RV Light Bulbs
Examples of the old (top) and new (bottom) light bulbs. The new ones will last 10 years, are super bright, and use a fraction of the power

I went in to Quartzsite twice with Janet. The first time, I picked up another 20 or so LED light bulbs for my RV. I’d experimented with them the previous month and liked the extra brightness and power saving. The bulbs were pricey — about $5 each — but their benefits and long lives made them worth it. With them installed on all of the fixtures I used regularly, I cut my evening and morning power consumption so much that I only had to run my generator twice for a total of maybe two hours the whole time I was there. My water pump is now, by far, my biggest consumer of battery power.

The second time we piggybacked a Quartzsite trip on the back of a Blythe trip. Janet’s single RV battery had gone bad and needed replacement. She was also having trouble with the charge controller for her solar panel. So we made a few stops in Blythe to pick up odds and ends for both of us before going to Solar Bill’s in Quartzsite. I looked into a solar + battery setup for the fuel tank and pump on the back of my truck. I no longer need it on my truck so I plan to move it onto its own utility trailer when I get home. Ideally, a solar panel would keep a battery charged to run the pump. Bill showed me a solution that would only cost about $250 to set up: 40 watt solar panel, charge controller, and 2 reconditioned golf cart batteries. I told him I’d have to give it some thought, mostly because I’m not ready to set it up just yet.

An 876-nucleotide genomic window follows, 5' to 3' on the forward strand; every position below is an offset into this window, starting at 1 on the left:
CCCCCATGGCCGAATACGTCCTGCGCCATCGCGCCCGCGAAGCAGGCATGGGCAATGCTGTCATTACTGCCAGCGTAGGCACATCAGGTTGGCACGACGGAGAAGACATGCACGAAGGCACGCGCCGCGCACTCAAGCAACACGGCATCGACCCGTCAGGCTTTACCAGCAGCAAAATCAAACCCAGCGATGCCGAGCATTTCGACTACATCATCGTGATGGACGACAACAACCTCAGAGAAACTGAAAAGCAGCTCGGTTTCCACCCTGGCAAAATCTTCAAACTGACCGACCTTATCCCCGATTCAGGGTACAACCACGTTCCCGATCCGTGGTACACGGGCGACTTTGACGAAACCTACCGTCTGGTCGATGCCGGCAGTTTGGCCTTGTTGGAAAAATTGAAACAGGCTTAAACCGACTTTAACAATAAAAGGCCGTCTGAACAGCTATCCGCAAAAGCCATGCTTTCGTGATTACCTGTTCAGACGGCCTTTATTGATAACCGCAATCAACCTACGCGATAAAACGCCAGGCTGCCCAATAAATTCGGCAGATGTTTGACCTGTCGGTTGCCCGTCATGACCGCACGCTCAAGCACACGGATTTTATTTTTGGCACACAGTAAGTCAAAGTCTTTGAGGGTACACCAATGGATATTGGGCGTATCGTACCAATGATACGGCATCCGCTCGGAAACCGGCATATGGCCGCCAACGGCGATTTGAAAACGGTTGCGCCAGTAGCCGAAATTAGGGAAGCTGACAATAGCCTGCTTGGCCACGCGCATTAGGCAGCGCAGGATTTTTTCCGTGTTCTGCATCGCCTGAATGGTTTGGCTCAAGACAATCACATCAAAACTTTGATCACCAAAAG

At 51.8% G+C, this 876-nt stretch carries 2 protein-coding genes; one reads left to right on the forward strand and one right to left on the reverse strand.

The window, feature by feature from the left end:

Ghost RV Park
Here’s one of the shots I took when I paddled across the river to the RV park there. They had their own backwater that I wanted to explore, but I got too late a start that day. You can see my kayak parked at the boat ramp.

One afternoon, when the river was running high and fast, I paddled a kayak across to check out the campground on the California side. It was a hard paddle, requiring me to point the kayak nose upriver from where I wanted to end up. I don’t think my friends expected me to make it, but I did. On the other side, I found an RV park full of RVs but with few people. Apparently, people park their rigs there and come use them once in a while. All of the full hookup spots were reserved on an annual basis by Canadians, none of whom were there. The onsite store had very little to offer in the way of groceries. It was all kind of sad, like an RV ghost town. I took a few pictures and paddled back, missing the inlet by about 100 feet. After a rest along the rocky levee — where Penny jumped in — I paddled upstream and slipped into the inlet. Nice upper body workout.

Sandy Hill
The sand looked a wee bit too deep on these hills to take my truck up, so Penny and I walked.